Fincher directs the film with aplomb and every scene is beautifully set and unfolds without effort. It is very much a director’s achievement that makes this very long film (166 minutes) so enjoyable and one in which the viewer loses the sense of time (pun intended!). It is a magical confection of fantasy and reality, truth and falsehood, humour and pathos. The film looks at death and old age, but it celebrates life and every wonderful moment of our life, which we should enjoy whatever our age is. Benjamin’s life played in reverse is a parody of the normal life that we all live from youth to old age. However, it is through Benjamin’s curious predicament that we come to examine our own life and what it means to live it fully. We are immersed in the glory of love and how it can transcend time, but at the same moment we have to acknowledge that some things are not meant to be and we have to be our age and to associate with our peers in terms of relationships.

I found the film interesting, engaging, funny, sad, poignant, confronting and one that made me think. I think that is quite rare in a “mainstream” Hollywood production and hence my accolades for this particular movie. If you haven’t seen it, make sure that you do, if you have seen it, I would appreciate your comments.

Enjoy your week!


“Mystery is at the heart of creativity. That, and surprise.” - Julia Cameron

For Art Sunday today something different. In these days of the internet and high technology, the readiness with which we can lay our hands on information is quite astounding. Billions of facts and figures are only a click away and we can find some of the most obscure and recondite information in the blink of an eye. We can find people interested in similar things we are interested in, halfway around the world. We can listen to voices of friends in distant places, exchange almost immediate messages, send information instantaneously even to the Antipodes.

And yet there are still some things that remain difficult. For example, the painting you see above was sent to me several years ago by a friend as an attachment to an email. I had liked it then and saved it on my computer. Cleaning up my archived files, I came across it and to my irritation I had found that I had not kept any details of the painting, artist, where it was from. Having found it after all these years, I am glad to say I still like the painting, but now I am at a loss as to how to identify the artist who painted it.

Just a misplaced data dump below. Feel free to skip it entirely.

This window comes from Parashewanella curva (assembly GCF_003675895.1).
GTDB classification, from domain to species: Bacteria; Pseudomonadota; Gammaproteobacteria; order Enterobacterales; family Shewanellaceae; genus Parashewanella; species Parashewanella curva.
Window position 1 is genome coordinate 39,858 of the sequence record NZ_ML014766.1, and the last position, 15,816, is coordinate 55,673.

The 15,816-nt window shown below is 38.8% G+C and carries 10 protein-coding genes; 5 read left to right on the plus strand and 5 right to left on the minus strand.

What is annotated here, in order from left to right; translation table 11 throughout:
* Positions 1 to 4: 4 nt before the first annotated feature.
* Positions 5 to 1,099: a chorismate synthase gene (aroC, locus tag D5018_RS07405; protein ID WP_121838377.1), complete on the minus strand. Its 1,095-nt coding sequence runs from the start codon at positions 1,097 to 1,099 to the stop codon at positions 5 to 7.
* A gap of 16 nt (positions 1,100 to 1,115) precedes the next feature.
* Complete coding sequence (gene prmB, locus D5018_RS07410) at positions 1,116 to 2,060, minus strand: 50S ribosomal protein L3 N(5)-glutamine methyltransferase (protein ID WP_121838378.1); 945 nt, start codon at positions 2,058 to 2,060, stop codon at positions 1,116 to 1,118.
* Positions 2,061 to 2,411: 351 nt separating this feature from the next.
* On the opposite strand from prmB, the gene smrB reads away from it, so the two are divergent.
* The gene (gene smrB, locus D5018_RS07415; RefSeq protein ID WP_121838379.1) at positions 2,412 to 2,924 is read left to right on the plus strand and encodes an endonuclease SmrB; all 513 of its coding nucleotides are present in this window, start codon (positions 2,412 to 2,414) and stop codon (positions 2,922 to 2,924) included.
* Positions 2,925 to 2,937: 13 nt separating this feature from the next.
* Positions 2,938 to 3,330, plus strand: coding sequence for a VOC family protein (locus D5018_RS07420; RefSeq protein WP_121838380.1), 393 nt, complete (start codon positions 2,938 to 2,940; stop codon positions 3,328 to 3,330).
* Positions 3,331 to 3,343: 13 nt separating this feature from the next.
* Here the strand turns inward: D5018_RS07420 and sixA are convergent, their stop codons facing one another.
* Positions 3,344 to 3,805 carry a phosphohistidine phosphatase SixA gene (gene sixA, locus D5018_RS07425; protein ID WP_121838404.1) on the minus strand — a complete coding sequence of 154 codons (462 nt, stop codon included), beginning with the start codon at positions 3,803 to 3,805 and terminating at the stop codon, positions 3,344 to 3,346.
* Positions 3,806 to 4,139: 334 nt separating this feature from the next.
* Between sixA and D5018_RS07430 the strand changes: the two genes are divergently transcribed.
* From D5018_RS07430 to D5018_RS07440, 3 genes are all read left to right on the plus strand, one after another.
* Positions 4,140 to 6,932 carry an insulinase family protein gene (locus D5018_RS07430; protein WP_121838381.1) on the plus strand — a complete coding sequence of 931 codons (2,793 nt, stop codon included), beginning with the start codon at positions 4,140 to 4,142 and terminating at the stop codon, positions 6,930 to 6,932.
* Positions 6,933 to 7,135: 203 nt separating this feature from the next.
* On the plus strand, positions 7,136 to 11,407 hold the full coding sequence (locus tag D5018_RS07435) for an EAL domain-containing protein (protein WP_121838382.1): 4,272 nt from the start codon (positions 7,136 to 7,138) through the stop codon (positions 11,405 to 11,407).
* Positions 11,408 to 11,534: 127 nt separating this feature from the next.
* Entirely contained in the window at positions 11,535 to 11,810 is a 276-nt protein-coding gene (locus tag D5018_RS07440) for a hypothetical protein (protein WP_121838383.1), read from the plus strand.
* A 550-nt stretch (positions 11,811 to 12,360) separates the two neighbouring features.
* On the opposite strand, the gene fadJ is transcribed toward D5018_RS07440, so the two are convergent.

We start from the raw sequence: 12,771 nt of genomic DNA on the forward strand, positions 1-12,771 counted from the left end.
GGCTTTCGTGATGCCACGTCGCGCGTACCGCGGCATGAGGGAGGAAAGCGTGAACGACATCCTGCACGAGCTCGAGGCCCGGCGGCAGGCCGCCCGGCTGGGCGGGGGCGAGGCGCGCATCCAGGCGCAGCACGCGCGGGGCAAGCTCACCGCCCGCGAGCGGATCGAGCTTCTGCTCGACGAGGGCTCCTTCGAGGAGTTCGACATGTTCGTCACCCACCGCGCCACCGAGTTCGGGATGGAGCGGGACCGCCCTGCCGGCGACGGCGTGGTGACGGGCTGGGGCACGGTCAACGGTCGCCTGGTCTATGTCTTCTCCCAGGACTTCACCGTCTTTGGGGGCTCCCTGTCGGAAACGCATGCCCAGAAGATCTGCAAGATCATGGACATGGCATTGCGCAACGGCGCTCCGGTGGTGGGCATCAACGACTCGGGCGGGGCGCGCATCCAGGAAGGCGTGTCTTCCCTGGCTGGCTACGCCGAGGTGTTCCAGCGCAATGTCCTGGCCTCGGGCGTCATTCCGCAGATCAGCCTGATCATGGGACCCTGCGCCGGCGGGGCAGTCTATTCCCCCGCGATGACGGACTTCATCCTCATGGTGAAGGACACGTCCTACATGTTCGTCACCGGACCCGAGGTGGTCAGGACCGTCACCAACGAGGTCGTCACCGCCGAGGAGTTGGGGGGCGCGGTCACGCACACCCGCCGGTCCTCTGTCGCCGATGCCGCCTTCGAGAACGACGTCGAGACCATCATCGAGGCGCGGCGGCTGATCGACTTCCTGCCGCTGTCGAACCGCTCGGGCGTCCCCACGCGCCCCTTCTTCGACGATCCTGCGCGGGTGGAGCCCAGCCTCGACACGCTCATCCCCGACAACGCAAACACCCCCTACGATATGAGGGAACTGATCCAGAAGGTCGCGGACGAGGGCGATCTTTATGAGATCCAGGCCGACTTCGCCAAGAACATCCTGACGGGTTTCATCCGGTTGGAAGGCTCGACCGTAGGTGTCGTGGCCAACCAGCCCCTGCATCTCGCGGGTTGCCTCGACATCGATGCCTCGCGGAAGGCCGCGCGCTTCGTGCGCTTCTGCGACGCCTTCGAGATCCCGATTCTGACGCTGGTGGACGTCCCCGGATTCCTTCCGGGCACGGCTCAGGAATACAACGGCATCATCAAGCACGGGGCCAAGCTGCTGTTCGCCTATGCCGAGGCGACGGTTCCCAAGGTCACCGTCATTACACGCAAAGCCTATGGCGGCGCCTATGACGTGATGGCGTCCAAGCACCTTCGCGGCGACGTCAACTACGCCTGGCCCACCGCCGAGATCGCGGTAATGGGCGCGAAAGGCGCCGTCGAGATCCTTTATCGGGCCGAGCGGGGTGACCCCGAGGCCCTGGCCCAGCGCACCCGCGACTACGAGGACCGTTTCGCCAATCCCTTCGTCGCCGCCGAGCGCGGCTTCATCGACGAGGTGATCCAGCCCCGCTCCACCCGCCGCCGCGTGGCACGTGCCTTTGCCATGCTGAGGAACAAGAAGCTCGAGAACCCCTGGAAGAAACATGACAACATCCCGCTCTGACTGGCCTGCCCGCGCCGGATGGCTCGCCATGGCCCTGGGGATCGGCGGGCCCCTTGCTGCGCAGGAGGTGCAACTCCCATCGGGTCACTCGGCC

I thought, how wonderful it would be if I could go somewhere on the internet and find an image search engine, where I simply upload an image and it does a search, comparing it to other images and it comes up with a possible ID. Wouldn’t you find that useful? I daresay, it may exist before not too long, if it doesn’t already exist.

I like the painting because primarily its colours and composition are pleasing to me. The blues, greens and turquoises shine out of the gloomy dark navy of the background, which even in itself is quite interesting visually. The interweaving of the pattern of the chaise longue with the real flowers is playful but sombre at the same time. The framing of the recumbent figure in flowers makes me think of death, funerals and the grave. Ophelia comes to mind, but so does Titania, or even Miranda to keep it all Shakespearean. The setting yellow moon in the distant sky and the dark blue poppies with the red centres are suggestive of sleep and oblivion. The face is interesting, but ever so sad. Betrayal is written on it, as is “Nevermore”, the eyes infinitely sad but devoid of tears, as if there were none left to cry.

I guess I can appeal to the readers of this blog! Firstly, do you like the painting? Secondly, do you know who painted it, and when? Who the sitter is? What the title of the painting is? Any other information about the painting?